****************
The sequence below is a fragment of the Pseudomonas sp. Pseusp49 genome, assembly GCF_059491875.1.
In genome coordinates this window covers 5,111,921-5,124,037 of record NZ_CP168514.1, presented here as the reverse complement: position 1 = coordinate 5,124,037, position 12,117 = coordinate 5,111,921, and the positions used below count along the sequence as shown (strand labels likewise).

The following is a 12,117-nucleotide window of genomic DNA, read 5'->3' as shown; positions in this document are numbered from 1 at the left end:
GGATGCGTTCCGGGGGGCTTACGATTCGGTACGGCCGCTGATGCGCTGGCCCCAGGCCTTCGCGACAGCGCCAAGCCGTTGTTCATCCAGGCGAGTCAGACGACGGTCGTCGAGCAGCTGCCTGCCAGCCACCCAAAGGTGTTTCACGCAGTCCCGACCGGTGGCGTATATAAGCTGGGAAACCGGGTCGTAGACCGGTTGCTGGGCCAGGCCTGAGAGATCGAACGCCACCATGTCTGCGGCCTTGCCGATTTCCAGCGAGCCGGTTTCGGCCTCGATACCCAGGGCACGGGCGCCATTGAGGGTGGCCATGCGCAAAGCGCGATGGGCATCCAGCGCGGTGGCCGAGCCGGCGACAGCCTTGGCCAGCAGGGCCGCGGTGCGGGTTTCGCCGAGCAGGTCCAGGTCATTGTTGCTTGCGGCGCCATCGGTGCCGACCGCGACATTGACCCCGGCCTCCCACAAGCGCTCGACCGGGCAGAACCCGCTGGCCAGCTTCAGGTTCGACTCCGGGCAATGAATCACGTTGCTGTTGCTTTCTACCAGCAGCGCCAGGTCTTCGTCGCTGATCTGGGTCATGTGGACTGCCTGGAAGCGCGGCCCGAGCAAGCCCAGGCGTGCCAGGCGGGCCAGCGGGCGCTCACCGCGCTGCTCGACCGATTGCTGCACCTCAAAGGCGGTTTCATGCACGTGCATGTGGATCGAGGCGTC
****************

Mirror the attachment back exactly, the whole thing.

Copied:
The sequence below is a fragment of the Pseudomonas sp. Pseusp49 genome, assembly GCF_059491875.1.
In genome coordinates this window covers 5,111,921-5,124,037 of record NZ_CP168514.1, presented here as the reverse complement: position 1 = coordinate 5,124,037, position 12,117 = coordinate 5,111,921, and the positions used below count along the sequence as shown (strand labels likewise).

The following is a 12,117-nucleotide window of genomic DNA, read 5'->3' as shown; positions in this document are numbered from 1 at the left end:
GGATGCGTTCCGGGGGGCTTACGATTCGGTACGGCCGCTGATGCGCTGGCCCCAGGCCTTCGCGACAGCGCCAAGCCGTTGTTCATCCAGGCGAGTCAGACGACGGTCGTCGAGCAGCTGCCTGCCAGCCACCCAAAGGTGTTTCACGCAGTCCCGACCGGTGGCGTATATAAGCTGGGAAACCGGGTCGTAGACCGGTTGCTGGGCCAGGCCTGAGAGATCGAACGCCACCATGTCTGCGGCCTTGCCGATTTCCAGCGAGCCGGTTTCGGCCTCGATACCCAGGGCACGGGCGCCATTGAGGGTGGCCATGCGCAAAGCGCGATGGGCATCCAGCGCGGTGGCCGAGCCGGCGACAGCCTTGGCCAGCAGGGCCGCGGTGCGGGTTTCGCCGAGCAGGTCCAGGTCATTGTTGCTTGCGGCGCCATCGGTGCCGACCGCGACATTGACCCCGGCCTCCCACAAGCGCTCGACCGGGCAGAACCCGCTGGCCAGCTTCAGGTTCGACTCCGGGCAATGAATCACGTTGCTGTTGCTTTCTACCAGCAGCGCCAGGTCTTCGTCGCTGATCTGGGTCATGTGGACTGCCTGGAAGCGCGGCCCGAGCAAGCCCAGGCGTGCCAGGCGGGCCAGCGGGCGCTCACCGCGCTGCTCGACCGATTGCTGCACCTCAAAGGCGGTTTCATGCACGTGCATGTGGATCGAGGCGTC